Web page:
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Aspas Enjoying "Exciting League"

He's a man written off by many as ineffectual or, at best, unfortunate but Iago Aspas is still talking like a player that feels part of the set-up at Anfield.

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The game was getting away from Iago again...
The game was getting away from Iago again...
Scott Barbour

Oh dear. It's that time of the year when even sensible folk engage in maudlin introspection and their angsty soul-searching leads to half-baked plans that are doomed at conception. Gym owners and low-fat food manufacturers rub their hands together in Mammon-inspired glee as well-intentioned fools begin a process they will never finish and cigarette and alcohol manufacturers brace themselves for a few lean weeks, safe in the knowledge that February will be a bumper month as folk fall off wagons across the globe.

Amidst all the chaotic planning for self-betterment, Iago Aspas cuts an unlikely figure of stoicism. The Spaniard has endured a miserable time of it since his £7.7m move to Merseyside in the summer. Given his chance in the early going, Aspas failed to impress his new manager and has been resolutely ignored by Brendan Rodgers since. Granted, there have been some injury issues, but essentially, it would appear that the player is not rated by the Northern Irishman.

It's quite a come-down for Aspas, who was a leading light in La Liga with Celta Vigo, scoring eleven goals and playing an instrumental role in keeping them up. The previous year he scored a career-best 23 goals in their promotion campaign. What, you might well ask, has become of that player? Well, patently, the only opinion that matters is that of his manager, and Rodgers seems unconvinced, preferring to send a callow debutant into the fray against Chelsea with the match in the balance rather than trust a seasoned campaigner suited to the role. That Brad Smith is a full back only adds to the slight.

Aspas has been linked with several clubs on the rumour network which has reached a nicely feverish pitch of late. Such talk can easily be dismissed as baseless but hardly seems that fanciful, given the player's age and lack of first-team opportunities. Ironically, injuries to key players and the FA Cup may offer the delicate looking forward a rare chance to start for the Redmen but this may also be too little, too late.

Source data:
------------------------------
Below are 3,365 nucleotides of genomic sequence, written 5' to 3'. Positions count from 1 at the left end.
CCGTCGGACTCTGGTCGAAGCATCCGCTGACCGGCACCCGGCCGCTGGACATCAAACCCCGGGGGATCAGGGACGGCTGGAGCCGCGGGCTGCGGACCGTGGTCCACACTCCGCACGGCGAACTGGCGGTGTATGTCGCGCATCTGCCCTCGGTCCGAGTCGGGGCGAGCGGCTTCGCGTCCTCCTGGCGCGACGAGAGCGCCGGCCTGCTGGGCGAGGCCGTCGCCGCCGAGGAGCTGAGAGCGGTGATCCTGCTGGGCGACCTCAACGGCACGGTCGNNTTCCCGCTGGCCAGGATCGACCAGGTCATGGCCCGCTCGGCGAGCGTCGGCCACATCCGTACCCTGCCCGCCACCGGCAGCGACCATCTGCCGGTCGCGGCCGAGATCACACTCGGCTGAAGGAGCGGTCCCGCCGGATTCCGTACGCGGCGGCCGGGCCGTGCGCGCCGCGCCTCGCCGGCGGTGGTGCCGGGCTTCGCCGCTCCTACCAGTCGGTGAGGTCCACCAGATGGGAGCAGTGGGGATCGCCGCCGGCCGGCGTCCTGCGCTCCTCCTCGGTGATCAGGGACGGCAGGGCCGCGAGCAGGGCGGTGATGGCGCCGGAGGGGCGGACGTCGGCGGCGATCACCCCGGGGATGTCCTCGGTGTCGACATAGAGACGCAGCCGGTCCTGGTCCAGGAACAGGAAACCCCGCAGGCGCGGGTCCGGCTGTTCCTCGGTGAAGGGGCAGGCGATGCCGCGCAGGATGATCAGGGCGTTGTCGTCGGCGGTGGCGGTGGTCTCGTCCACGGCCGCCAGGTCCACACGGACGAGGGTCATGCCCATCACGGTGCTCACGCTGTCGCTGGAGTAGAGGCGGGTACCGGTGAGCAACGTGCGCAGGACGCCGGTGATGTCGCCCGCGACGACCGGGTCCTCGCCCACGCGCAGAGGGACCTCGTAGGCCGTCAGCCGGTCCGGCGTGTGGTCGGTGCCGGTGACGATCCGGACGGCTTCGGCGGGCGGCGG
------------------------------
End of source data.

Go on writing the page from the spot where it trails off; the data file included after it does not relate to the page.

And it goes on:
Against a backdrop of talk that there is a rift between the manager and his recruitment committee and with the high likelihood of some more attacking talent arriving at Anfield this month, Aspas will feel his chances of proving himself in red are becoming even slimmer. It is a tribute to the player, then, that he doesn't engage in selfish moaning when interviewed. In fact, to hear him speak, one would assume Aspas was a central cog in the Liverpool machine. His observations are delightfully team-oriented and he is very much on-message as he speaks about Liverpool's progress in the Premier League.

"This is the most competitive league in the world," he gushed to "It's all very close. You lose two games, but then by winning two you can be back at the top. A while ago Arsenal were six points clear [of Liverpool]. I think the standard is very even, especially amongst the teams near the top, and that makes for an exciting league. We've still got the whole of the second half of the season to play, and we cannot forget that we are Liverpool and we have to be in those top four places. We'll be battling hard to achieve that right up until the end of the season."

Looking at the next few matches, Aspas believes that Liverpool can get back on track by maintaing their excellent home form.

"We definitely need to be picking up the three points in every one of our home games," Aspas said. "They're all very important games for us, especially on the back of two consecutive defeats, and even more so since they beat us at their place. I think in the away game they played with a little more intensity than us. As a result, they were really up for the occasion and they managed to up their game a little, playing in their own stadium. They managed to go ahead in the game and that made things easier for them. It's going to be important for us to score as early as possible at Anfield, just like we've managed to do in our last few home games, and that will help ensure we get the win."

I dare you to read those words and not feel sympathy for a man who clearly has pride in being a Liverpool player and is denied the chance to actually play. The way he speaks about the upcoming games is so earnest, it's endearing. I found myself hoping he gets a start against Hull, but perhaps that says something about your scribbler's mawkish sentimentality as a wretched year ends. One can get a bit misty after watching It's A Wonderful Life twice over the holiday period. Sadly, this is harsh reality and not the kind of Capra-esque fantasy world that would probably be required for Iago Aspas to become a regular in Brendan Rodgers' Liverpool side.

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